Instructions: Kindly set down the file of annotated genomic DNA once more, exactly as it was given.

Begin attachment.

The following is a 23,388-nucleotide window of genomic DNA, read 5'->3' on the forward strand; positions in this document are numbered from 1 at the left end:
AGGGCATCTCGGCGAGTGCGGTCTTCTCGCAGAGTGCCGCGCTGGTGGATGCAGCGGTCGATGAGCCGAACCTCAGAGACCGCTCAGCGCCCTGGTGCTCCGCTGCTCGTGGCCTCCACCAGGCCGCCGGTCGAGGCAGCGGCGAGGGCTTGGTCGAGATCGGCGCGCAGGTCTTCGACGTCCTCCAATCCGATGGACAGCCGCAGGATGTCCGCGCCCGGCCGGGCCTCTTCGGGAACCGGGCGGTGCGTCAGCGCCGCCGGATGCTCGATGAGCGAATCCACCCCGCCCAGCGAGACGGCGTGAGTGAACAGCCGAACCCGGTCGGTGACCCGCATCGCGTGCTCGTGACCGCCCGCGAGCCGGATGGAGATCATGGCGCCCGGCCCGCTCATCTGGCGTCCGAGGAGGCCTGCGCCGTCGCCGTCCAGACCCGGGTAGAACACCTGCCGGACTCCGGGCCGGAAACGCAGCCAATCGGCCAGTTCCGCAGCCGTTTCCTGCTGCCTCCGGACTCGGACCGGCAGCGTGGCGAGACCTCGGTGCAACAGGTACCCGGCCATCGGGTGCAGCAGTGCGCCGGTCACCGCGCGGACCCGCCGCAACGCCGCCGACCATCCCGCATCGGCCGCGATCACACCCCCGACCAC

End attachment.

The following is a 23,388-nucleotide window of genomic DNA, read 5'->3' on the forward strand; positions in this document are numbered from 1 at the left end:
AGGGCATCTCGGCGAGTGCGGTCTTCTCGCAGAGTGCCGCGCTGGTGGATGCAGCGGTCGATGAGCCGAACCTCAGAGACCGCTCAGCGCCCTGGTGCTCCGCTGCTCGTGGCCTCCACCAGGCCGCCGGTCGAGGCAGCGGCGAGGGCTTGGTCGAGATCGGCGCGCAGGTCTTCGACGTCCTCCAATCCGATGGACAGCCGCAGGATGTCCGCGCCCGGCCGGGCCTCTTCGGGAACCGGGCGGTGCGTCAGCGCCGCCGGATGCTCGATGAGCGAATCCACCCCGCCCAGCGAGACGGCGTGAGTGAACAGCCGAACCCGGTCGGTGACCCGCATCGCGTGCTCGTGACCGCCCGCGAGCCGGATGGAGATCATGGCGCCCGGCCCGCTCATCTGGCGTCCGAGGAGGCCTGCGCCGTCGCCGTCCAGACCCGGGTAGAACACCTGCCGGACTCCGGGCCGGAAACGCAGCCAATCGGCCAGTTCCGCAGCCGTTTCCTGCTGCCTCCGGACTCGGACCGGCAGCGTGGCGAGACCTCGGTGCAACAGGTACCCGGCCATCGGGTGCAGCAGTGCGCCGGTCACCGCGCGGACCCGCCGCAACGCCGCCGACCATCCCGCATCGGCCGCGATCACACCCCCGACCAC